Since text can be rendered visually, as speech, or as braille it helps many users.

In HTML, provide short functional equivalent text with the "alt" attribute:

   <IMG ... alt="Navigation Bar..." >
   <IMG ... alt="Advertising Information" >

   <AREA ... alt="More Articles" >
   <AREA ... alt="Health Topics" >

Provide content for applets:

   <applet code="Lake.class">
     <param name="image" content="lh.gif">
     <img src="lh.gif" alt="Latest News">

Provide long descriptions for complex content (charts, graphs, etc.)

Related Checkpoints: WCAG 1.1, 6.3 ATAG 3.1, 3.3, 3.5

Improved example

Fix 3: Make frames accessible

To provide navigation alternatives, assign titles to frames and add a "noframes" alternative:

   <FRAME ... name="TOC"
              title="Table of Contents" >
   <FRAME ... name="Home"
              title="Home Page" >
      <P><a href="a"><img src="vnav.gif" border=0 usemap="#map" alt="Navigation Bar..."></a>

Related checkpoint: WCAG 12.1

Improved example

Fix 4: Specify colours appropriately

Specify all colours for a colour scheme. If only a background is given it might be the same as user-specified defaults for a foreground.

Ensure specified colours have sufficient contrast to be read.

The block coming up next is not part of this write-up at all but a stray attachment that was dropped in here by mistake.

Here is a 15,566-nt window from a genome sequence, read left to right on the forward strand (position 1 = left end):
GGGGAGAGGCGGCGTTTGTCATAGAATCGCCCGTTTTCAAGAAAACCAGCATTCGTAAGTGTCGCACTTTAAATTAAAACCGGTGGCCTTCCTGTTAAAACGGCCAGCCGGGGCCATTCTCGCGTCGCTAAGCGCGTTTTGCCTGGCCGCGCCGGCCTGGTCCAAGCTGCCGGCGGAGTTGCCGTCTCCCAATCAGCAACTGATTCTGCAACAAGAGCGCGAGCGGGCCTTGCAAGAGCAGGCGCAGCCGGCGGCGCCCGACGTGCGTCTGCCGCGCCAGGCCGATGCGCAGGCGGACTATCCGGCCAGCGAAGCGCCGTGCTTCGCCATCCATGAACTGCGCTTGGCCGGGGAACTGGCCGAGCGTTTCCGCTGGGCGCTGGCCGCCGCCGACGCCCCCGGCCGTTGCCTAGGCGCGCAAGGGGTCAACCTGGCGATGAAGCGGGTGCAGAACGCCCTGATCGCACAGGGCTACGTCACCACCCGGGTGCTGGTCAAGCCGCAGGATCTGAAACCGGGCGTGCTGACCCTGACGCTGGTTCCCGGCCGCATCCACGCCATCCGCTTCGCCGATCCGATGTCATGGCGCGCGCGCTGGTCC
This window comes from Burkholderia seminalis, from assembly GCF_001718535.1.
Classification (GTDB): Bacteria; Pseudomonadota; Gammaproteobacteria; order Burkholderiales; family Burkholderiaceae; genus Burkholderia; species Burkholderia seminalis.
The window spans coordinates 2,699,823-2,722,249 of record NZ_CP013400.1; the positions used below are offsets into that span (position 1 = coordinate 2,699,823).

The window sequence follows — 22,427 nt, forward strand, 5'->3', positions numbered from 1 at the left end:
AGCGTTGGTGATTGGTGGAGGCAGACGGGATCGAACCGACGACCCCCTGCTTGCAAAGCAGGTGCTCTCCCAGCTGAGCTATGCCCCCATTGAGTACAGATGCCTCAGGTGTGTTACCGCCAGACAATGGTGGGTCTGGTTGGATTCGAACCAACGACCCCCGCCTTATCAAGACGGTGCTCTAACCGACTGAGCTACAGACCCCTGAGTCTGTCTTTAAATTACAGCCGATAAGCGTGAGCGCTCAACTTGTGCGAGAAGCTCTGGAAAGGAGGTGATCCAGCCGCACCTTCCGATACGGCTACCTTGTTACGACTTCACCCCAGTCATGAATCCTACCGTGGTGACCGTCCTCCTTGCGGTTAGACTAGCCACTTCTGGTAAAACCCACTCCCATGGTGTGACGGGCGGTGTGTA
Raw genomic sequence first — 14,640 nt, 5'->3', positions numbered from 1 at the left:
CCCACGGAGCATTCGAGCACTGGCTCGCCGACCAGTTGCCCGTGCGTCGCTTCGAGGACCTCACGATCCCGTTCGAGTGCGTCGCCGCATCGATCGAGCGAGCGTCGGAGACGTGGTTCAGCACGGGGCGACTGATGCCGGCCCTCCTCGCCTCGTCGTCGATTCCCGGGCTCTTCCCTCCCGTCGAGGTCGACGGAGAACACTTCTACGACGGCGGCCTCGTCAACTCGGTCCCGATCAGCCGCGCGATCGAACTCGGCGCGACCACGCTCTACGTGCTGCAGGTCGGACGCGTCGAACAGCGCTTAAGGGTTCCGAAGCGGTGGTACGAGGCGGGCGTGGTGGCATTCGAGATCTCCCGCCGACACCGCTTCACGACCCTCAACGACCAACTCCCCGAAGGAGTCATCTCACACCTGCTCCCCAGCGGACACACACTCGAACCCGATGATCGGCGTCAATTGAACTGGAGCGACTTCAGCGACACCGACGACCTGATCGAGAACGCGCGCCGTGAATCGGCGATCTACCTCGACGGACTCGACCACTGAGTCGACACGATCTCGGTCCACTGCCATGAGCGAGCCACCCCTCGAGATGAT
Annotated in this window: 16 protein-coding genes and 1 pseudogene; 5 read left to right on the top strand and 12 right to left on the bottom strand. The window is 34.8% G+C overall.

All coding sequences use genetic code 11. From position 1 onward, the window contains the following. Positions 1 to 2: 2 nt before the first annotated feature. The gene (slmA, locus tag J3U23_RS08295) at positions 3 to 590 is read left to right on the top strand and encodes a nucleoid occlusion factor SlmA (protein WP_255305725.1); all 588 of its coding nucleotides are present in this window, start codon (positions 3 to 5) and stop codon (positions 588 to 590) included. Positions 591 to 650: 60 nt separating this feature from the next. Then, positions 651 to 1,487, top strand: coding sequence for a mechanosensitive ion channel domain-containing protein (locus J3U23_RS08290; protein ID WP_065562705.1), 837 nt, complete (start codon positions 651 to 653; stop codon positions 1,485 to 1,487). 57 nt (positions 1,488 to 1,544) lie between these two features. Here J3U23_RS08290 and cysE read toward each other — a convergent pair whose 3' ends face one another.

body background=bg.gif


  body background="bg.gif" bgcolor="#8e0851" text="white" link="3fa" vlink="5f5"

Don't forget images!

Related Checkpoint: WCAG 2.2

Improved example

Fix 5: Use meaningful link text

To provide information about link targets to users who surf link text only, write:

  Coping With Asthma's Relentless 
  Attacks:<A HREF="a">Click Here</A> 


  <A href="a">
    Coping With Asthma's Relentless Attacks</A> 

Related checkpoint: WCAG 13.1

Improved example

Fix 6: Add structure

To convey a logical model other than visually, use markup correctly. For example:

  <B>9 May 1999</B> <IMG src="l1.gif">


  <H1>9 May 1999 
      <IMG src="l1.gif" alt="Latest News"></H1>

Related checkpoints: WCAG 3.5, 3.6, ATAG 3.2

Improved example

Fix 7: Use style sheets

Related checkpoints: WCAG 3.1, 3.3, UAAG 4.17

A much more accessible version

VI. Resources to Get Started

Get Involved!

Questions and discussion